Throwback Thursday Object: The Cable Cane



Our object this week is a folding cane of unusual design, and it has a pretty cool back story too.  The original mobility long canes developed out of work done at U.S. Army rehabilitation centers by pioneers Richard Hoover, Warren Bledsoe, and Russell Williams.  For the most part they were rigid straight canes made of aluminum or fiberglass, and they featured a crook which guarded your hand from collisions.  By the 1960s, however, as orientation and mobility (O&M) training had begun to move out of the army system and into civilian rehabilitation programs, people found that sometimes they needed to store their canes out of the way, and demand grew for the folding or collapsible cane.  

In 1964, John K. Dupress, a veteran of World War II blinded by a German grenade during his service, came from the American Foundation for the Blind to the Massachusetts Institute of Technology, where he helped found their Center for Sensory Aids Evaluation and Development.  One of the student designs that came out of the Center’s work—later headed by Dr. Robert Mann after Dupress’ death in 1969—was a folding aluminum cane whose central feature was a steel cable.  A lever in the handle pivoted to lock the cane open or release the cable to allow it to be folded.  By 1973, MIT turned the design over to a local metal forming firm—Hycor, Inc. in the Boston suburb of Woburn—for manufacturing.  Incidentally if you search for Hycor on-line, you’ll discover that they did a lot of high end stuff with rockets and military defense projects as well as handles for ordinary snow shovels and ski poles.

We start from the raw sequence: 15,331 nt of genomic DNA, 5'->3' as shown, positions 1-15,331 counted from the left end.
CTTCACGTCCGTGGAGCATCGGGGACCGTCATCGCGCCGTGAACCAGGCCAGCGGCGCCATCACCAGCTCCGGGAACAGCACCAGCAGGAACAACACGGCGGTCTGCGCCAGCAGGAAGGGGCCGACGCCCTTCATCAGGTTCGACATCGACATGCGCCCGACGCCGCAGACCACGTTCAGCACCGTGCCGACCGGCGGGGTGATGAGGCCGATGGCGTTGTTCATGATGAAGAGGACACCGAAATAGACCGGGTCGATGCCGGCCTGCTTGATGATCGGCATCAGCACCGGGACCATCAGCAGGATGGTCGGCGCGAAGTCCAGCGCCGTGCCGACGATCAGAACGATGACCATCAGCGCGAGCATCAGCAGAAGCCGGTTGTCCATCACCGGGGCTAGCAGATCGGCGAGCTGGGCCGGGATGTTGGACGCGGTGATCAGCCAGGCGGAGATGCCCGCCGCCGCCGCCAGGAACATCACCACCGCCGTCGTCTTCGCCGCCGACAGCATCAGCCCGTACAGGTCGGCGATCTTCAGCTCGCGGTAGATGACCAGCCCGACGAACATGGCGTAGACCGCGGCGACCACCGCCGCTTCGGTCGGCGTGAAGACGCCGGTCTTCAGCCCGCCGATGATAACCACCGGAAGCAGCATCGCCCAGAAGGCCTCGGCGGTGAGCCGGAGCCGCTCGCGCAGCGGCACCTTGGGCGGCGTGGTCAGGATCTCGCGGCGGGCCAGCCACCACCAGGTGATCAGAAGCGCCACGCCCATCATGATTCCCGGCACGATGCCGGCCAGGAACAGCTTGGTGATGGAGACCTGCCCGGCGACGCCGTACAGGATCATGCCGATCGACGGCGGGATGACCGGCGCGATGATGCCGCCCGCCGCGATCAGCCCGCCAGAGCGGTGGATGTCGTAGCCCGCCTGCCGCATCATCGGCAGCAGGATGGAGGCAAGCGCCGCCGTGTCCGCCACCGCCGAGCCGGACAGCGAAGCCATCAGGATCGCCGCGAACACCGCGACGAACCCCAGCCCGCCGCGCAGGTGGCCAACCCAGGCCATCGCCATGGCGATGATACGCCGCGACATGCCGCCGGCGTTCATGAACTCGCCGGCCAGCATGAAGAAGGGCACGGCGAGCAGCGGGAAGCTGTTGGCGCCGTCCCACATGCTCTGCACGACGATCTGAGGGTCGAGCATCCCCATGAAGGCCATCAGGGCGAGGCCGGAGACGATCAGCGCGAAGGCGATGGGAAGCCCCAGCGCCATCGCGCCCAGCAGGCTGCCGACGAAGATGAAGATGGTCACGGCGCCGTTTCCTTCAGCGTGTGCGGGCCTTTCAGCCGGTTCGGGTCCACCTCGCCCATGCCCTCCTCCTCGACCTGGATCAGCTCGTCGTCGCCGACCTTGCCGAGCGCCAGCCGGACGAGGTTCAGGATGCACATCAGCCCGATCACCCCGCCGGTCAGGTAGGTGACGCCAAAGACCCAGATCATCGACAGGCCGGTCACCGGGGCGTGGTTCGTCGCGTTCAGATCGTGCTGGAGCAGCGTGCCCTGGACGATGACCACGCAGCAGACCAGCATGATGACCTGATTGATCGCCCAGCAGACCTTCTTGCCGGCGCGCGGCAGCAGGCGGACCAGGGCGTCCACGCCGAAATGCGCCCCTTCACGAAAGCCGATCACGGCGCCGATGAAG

Our example of the cane came from the Carroll Center for the Blind in Newton, Mass., where Father Thomas Carroll introduced the first civilian O&M training program in 1952.  Robert Mann served on Father Carroll’s board of directors, so it makes sense that a Hycor “Cable Cane” would find its way there eventually.  Our “cable cane” also has an unusual metal-flek paint job designed to make it visible at night, when most mobility canes rely on reflective tape.

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